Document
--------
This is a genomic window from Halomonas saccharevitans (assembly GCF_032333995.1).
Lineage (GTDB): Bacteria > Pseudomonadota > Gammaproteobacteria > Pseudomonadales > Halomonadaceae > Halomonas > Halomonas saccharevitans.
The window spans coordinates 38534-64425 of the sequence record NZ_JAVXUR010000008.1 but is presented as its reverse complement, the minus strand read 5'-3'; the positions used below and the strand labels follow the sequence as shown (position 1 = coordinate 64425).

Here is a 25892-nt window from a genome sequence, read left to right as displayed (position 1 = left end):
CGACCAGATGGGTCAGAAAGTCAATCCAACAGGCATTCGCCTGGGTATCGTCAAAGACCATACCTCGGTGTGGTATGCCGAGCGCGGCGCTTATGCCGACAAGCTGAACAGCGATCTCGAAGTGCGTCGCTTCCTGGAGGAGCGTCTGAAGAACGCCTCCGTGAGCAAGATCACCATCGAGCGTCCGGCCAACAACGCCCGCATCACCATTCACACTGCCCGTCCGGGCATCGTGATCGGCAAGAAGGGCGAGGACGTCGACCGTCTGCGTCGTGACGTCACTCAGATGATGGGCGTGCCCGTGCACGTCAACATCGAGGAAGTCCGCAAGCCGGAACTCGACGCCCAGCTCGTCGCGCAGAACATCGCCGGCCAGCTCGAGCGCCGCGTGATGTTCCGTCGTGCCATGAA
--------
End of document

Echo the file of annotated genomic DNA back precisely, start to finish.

This is a genomic window from Halomonas saccharevitans (assembly GCF_032333995.1).
Lineage (GTDB): Bacteria > Pseudomonadota > Gammaproteobacteria > Pseudomonadales > Halomonadaceae > Halomonas > Halomonas saccharevitans.
The window spans coordinates 38534-64425 of the sequence record NZ_JAVXUR010000008.1 but is presented as its reverse complement, the minus strand read 5'-3'; the positions used below and the strand labels follow the sequence as shown (position 1 = coordinate 64425).

Here is a 25892-nt window from a genome sequence, read left to right as displayed (position 1 = left end):
CGACCAGATGGGTCAGAAAGTCAATCCAACAGGCATTCGCCTGGGTATCGTCAAAGACCATACCTCGGTGTGGTATGCCGAGCGCGGCGCTTATGCCGACAAGCTGAACAGCGATCTCGAAGTGCGTCGCTTCCTGGAGGAGCGTCTGAAGAACGCCTCCGTGAGCAAGATCACCATCGAGCGTCCGGCCAACAACGCCCGCATCACCATTCACACTGCCCGTCCGGGCATCGTGATCGGCAAGAAGGGCGAGGACGTCGACCGTCTGCGTCGTGACGTCACTCAGATGATGGGCGTGCCCGTGCACGTCAACATCGAGGAAGTCCGCAAGCCGGAACTCGACGCCCAGCTCGTCGCGCAGAACATCGCCGGCCAGCTCGAGCGCCGCGTGATGTTCCGTCGTGCCATGAA